1. Programs are available at almost all levels of government--The Federal government offers grants, tax breaks, loan guarantees and technical assistance for green building and renewable energy components of commercial, residential and industrial projects.  The Office of Energy Efficiency and Renewable Energy has a pretty user friendly site. States also run incentive programs, and many states have renewable energy credit trading programs (also known as RECs or green tags or SRECs, etc.) which enable producers of renewable energy to get an extra stream of income from their property. For special groups, like Native American Tribes and Veterans, additional resources are available.
  2. Some programs come from unusual sources--Not all green building and renewable energy incentives come from government.  Utilities sponsor a lot of programs for both commerical and residential projects (for example, see the programs available from PECO here).  Some non profits and even faith-based organizations are providing green incentives.  A loyal Twitter follower highlighted this program by the Jewish Free Loan Association (available to those of any faith) that provides interest free loans of up to $5000 for energy efficient upgrades for homes and small businesses in the Los Angeles area.
  3. Don't neglect technical assistance programs-- One of the most underutilized incentive is technical assistance. Of course, homeowners and businesses can access technical assistance programs, but also municipalities, small businesses  and Native American Tribes can get thousands of dollars in technical assistance for free or reduced cost.  For example, in New York Con Edison provides small businesses with a free energy audit. This can ensure you maximize the benefit of your green project both environmentally and financially.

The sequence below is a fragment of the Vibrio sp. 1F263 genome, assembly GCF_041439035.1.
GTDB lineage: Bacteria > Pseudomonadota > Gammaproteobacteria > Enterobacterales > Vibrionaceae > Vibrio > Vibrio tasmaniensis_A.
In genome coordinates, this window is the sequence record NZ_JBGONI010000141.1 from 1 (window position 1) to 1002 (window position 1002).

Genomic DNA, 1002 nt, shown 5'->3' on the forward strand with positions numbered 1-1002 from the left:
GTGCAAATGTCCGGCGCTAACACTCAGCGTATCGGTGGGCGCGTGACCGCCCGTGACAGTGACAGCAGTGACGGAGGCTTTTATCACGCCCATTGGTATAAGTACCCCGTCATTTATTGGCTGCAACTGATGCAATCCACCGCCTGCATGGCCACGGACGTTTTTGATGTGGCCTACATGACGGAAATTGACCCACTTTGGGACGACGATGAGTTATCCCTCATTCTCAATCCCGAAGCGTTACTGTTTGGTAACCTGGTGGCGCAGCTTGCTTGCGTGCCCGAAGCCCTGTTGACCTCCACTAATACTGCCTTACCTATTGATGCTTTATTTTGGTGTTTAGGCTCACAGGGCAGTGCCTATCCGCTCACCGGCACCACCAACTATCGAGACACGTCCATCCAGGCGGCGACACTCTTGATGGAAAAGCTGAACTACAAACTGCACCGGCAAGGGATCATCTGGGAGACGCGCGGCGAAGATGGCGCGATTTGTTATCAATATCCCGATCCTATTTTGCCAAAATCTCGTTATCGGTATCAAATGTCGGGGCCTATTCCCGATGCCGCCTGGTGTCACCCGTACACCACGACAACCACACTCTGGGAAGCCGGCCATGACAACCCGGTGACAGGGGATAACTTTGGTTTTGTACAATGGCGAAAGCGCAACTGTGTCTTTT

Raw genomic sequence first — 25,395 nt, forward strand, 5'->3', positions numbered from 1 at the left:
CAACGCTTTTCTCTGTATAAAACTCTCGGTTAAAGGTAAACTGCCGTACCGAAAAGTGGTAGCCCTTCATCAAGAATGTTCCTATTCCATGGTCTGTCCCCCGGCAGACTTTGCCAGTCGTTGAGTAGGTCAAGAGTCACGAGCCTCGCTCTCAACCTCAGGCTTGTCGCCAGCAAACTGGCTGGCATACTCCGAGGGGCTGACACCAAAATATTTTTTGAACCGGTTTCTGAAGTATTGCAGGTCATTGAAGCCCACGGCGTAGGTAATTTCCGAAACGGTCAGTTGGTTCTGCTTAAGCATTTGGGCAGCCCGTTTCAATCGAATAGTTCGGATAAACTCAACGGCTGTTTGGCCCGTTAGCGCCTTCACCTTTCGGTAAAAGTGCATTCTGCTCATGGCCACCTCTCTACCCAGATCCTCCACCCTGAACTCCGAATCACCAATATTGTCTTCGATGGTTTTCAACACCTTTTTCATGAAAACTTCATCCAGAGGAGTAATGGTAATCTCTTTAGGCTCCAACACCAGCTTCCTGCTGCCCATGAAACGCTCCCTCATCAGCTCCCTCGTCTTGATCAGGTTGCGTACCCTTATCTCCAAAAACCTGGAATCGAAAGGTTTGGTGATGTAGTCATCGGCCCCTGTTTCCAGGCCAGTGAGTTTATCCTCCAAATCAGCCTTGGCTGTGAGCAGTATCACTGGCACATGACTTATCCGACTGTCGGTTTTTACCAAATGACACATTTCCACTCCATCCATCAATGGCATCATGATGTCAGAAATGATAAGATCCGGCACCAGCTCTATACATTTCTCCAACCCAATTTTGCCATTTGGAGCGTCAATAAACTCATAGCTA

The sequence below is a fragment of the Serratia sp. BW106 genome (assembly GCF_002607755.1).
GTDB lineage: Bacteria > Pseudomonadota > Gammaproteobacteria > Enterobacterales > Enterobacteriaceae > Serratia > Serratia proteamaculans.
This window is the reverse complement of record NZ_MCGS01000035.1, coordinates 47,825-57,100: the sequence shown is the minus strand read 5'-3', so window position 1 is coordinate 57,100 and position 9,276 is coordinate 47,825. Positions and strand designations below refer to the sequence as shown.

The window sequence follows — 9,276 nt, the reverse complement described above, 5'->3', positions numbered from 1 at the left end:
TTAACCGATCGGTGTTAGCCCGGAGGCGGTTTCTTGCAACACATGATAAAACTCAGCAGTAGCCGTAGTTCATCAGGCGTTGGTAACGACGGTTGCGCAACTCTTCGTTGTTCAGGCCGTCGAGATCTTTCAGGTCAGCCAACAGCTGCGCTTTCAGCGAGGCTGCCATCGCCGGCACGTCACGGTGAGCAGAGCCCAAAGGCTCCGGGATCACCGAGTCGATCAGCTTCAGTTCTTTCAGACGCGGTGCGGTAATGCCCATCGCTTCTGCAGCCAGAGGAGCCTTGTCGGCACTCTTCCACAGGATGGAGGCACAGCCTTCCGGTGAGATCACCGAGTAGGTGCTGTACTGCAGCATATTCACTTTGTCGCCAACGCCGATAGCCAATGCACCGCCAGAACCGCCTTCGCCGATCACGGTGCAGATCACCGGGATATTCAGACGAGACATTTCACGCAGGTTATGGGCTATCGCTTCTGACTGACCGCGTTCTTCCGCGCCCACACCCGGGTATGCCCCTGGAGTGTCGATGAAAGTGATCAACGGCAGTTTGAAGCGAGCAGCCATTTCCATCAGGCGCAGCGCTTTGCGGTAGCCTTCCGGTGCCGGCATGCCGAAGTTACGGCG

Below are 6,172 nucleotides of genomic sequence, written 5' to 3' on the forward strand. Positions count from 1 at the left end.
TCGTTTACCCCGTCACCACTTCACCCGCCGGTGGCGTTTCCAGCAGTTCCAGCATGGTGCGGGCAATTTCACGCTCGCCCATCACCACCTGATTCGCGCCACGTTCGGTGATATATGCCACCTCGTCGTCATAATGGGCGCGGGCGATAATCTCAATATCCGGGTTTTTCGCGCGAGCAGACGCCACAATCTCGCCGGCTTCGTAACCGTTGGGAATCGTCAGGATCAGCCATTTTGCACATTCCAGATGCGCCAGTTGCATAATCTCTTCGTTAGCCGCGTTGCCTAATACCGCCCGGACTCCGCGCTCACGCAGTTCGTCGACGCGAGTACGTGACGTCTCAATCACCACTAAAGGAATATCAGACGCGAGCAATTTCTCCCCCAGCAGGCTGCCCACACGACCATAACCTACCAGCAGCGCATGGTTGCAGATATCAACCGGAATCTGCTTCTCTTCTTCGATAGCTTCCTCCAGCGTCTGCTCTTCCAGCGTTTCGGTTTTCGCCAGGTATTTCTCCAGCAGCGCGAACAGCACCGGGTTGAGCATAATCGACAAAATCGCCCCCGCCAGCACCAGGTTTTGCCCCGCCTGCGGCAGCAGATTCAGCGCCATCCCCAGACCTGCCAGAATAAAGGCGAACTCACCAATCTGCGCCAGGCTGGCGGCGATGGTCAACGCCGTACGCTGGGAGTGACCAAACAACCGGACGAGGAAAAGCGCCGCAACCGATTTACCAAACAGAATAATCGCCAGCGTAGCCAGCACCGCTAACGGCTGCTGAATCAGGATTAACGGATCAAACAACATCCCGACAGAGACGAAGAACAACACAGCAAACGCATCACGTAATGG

And The Bad News

  1. The new House is seeking to cut almost all Federal green incentives--According to Green Building Chronicle,The Republican Study Group, made up of more than 100 GOP House members, is targeting the wholesale elimination of funding for:

• Department of Energy Grants to States for Weatherization, $530 million annually;

• EPA’s Energy Star Program, $52 million annually; and

• federal office space acquisitions (which have helped the government build a market for LEED-certified buildings), $864 million annually.

Just to be clear, in a bill seeking $2.5 TRILLION in cuts, these total savings would account for .14% of the savings.

  1. States and municipalities are strapped for cash--Like the Federal government, states and municipalities are strapped for cash, and may cut their green incentives to provide things like trash pick up and police.  
  2. Some programs are not worth the effort to apply--All programs require paperwork, verification and in some cases, prevailing wage rates.  Sometimes the benefit is not worth the hassle.